The Reserve Bank of New Zealand just cut interest rates and now the New Zealand dollar – known as the kiwi – is getting slammed.
In an announcement on Wednesday evening (Thursday morning in New Zealand), the RBNZ cut its official cash rate to 2.75% from 3%.
This move was expected by economists polled by Bloomberg.
Following the statement, the kiwi was falling against the US dollar after having rallied the previous 2 days.
In evening trade in New York, the kiwi was down about 0.9% against the dollar to around $0.6323.
In its statement, the RBNZ said, “A reduction in the [official cash rate] is warranted by the softening in the economy and the need to keep future average CPI inflation near the 2 percent target midpoint. At this stage, some further easing in the OCR seems likely.”
The RBNZ added:
Global economic growth remains moderate, but the outlook has been revised down due mainly to weaker activity in the developing economies. Concerns about softer growth, particularly in China and East Asia, have led to elevated volatility in financial markets and renewed falls in commodity prices. The US economy continues to expand. Financial markets remain uncertain as to the timing and impact of an expected tightening in US monetary policy.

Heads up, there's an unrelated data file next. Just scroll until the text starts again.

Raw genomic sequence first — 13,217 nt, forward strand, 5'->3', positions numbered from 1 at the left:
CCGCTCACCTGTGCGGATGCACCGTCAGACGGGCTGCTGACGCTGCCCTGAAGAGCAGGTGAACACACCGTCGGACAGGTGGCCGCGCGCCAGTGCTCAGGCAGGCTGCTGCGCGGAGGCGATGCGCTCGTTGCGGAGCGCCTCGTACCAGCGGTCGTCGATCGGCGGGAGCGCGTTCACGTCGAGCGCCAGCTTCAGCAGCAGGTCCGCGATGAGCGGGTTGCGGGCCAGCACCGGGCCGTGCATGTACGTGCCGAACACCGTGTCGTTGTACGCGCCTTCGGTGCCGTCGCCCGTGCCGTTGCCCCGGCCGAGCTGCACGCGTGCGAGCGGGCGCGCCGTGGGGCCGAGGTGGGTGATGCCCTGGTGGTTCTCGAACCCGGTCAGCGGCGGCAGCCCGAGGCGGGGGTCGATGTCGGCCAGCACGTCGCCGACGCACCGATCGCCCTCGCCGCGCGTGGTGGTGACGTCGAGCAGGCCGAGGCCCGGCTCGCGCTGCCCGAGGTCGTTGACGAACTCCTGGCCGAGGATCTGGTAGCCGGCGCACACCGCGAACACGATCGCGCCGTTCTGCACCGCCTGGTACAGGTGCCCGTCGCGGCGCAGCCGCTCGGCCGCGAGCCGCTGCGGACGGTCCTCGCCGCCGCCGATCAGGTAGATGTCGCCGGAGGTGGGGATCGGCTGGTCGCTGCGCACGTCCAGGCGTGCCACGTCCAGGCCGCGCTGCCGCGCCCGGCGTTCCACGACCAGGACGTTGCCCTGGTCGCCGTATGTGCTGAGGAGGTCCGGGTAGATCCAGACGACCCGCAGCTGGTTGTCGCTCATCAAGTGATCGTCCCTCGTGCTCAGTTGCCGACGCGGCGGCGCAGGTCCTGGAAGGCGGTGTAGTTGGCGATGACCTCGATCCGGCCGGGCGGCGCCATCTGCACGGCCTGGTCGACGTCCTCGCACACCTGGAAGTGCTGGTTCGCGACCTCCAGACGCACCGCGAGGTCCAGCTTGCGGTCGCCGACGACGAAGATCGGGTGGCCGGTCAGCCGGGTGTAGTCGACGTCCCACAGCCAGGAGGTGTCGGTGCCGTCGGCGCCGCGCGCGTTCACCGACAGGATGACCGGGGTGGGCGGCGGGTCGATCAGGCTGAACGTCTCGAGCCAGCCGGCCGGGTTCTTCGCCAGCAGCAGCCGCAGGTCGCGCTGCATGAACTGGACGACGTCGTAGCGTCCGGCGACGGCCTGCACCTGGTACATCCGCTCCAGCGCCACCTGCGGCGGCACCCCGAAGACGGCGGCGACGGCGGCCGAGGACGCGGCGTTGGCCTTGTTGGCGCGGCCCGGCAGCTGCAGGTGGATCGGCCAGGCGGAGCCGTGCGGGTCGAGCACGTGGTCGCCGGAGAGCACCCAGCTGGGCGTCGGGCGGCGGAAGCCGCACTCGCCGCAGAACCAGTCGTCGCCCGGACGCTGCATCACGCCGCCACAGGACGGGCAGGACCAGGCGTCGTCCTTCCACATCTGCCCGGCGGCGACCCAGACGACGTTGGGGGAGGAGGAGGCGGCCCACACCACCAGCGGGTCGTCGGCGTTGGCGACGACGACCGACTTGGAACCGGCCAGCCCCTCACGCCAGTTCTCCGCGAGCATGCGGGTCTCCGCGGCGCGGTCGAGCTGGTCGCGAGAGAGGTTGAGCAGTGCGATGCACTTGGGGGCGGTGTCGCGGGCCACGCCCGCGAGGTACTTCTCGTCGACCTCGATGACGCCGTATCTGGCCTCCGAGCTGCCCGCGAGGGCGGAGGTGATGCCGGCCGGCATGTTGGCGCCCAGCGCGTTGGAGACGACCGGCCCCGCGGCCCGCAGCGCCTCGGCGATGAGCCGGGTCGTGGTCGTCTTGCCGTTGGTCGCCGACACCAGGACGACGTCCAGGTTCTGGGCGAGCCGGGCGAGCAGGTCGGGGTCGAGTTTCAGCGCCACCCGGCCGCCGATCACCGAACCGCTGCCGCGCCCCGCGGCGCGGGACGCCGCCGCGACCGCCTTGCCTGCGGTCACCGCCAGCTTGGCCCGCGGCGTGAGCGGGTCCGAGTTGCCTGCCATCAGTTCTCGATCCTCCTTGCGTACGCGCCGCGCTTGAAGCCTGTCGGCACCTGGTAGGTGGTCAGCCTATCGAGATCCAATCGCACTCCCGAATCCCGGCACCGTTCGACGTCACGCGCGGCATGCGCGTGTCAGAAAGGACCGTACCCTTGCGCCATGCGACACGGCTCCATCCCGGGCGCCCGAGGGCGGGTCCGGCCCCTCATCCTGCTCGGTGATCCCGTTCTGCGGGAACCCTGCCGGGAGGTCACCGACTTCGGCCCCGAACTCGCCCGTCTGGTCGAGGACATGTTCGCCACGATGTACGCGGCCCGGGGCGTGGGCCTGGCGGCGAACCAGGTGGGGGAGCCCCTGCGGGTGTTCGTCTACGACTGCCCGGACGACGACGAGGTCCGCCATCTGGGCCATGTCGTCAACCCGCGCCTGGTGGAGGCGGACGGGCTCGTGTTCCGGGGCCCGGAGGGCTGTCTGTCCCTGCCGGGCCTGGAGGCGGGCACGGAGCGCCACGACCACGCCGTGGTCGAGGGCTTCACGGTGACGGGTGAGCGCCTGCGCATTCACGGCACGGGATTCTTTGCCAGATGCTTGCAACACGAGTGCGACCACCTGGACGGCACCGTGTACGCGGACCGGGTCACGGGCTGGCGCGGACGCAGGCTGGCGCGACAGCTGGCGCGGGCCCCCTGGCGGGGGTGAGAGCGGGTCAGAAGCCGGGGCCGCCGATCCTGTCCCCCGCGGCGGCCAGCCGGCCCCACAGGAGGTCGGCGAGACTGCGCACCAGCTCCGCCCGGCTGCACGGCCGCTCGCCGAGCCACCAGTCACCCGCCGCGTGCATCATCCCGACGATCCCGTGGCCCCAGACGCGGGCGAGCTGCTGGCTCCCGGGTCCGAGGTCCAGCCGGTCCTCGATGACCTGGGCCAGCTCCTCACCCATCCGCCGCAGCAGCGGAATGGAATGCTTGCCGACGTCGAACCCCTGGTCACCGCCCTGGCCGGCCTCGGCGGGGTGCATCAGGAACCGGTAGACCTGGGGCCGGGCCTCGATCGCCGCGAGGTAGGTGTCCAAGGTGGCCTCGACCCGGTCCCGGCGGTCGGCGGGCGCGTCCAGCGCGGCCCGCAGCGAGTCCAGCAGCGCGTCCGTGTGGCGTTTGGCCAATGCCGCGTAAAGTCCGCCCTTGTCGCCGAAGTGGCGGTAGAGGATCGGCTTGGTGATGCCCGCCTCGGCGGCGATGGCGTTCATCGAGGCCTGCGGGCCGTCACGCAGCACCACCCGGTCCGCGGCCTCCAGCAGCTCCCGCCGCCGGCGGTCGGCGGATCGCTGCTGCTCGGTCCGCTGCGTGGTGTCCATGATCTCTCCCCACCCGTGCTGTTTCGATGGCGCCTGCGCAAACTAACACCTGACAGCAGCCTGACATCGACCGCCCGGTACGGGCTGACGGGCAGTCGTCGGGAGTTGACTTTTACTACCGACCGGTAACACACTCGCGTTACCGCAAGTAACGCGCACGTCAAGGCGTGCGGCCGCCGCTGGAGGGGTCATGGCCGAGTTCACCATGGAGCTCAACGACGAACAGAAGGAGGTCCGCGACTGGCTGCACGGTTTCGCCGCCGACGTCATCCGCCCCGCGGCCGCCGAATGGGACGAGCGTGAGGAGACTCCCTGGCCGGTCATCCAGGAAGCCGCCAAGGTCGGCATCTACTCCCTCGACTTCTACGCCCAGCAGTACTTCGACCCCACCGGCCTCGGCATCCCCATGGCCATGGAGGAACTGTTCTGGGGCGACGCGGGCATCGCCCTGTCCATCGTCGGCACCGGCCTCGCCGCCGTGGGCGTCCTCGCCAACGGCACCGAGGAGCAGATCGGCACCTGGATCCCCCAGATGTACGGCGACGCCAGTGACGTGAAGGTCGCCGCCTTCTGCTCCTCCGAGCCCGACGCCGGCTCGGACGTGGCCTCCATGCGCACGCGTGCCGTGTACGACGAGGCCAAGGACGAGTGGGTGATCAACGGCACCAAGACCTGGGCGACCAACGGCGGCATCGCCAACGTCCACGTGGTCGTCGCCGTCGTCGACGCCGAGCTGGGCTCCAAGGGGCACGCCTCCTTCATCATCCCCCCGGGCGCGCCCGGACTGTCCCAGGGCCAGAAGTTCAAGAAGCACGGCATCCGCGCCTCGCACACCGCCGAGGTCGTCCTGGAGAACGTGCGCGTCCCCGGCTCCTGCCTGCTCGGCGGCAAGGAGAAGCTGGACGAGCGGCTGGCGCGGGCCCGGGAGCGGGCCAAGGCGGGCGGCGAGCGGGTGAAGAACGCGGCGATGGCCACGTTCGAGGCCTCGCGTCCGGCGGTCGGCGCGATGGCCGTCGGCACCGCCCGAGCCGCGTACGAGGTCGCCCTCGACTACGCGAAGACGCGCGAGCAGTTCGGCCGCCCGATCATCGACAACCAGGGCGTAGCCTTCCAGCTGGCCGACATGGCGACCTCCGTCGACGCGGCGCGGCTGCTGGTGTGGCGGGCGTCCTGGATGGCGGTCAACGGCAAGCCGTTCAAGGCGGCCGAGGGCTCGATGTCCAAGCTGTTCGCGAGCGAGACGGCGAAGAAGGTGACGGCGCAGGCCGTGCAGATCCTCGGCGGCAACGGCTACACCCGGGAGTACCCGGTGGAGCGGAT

Domestically, the economy is adjusting to the sharp decline in export prices, and the consequent fall in the exchange rate. Activity has also slowed due to the plateauing of construction activity in Canterbury, and a weakening in business and consumer confidence. The economy is now growing at an annual rate of around 2 percent.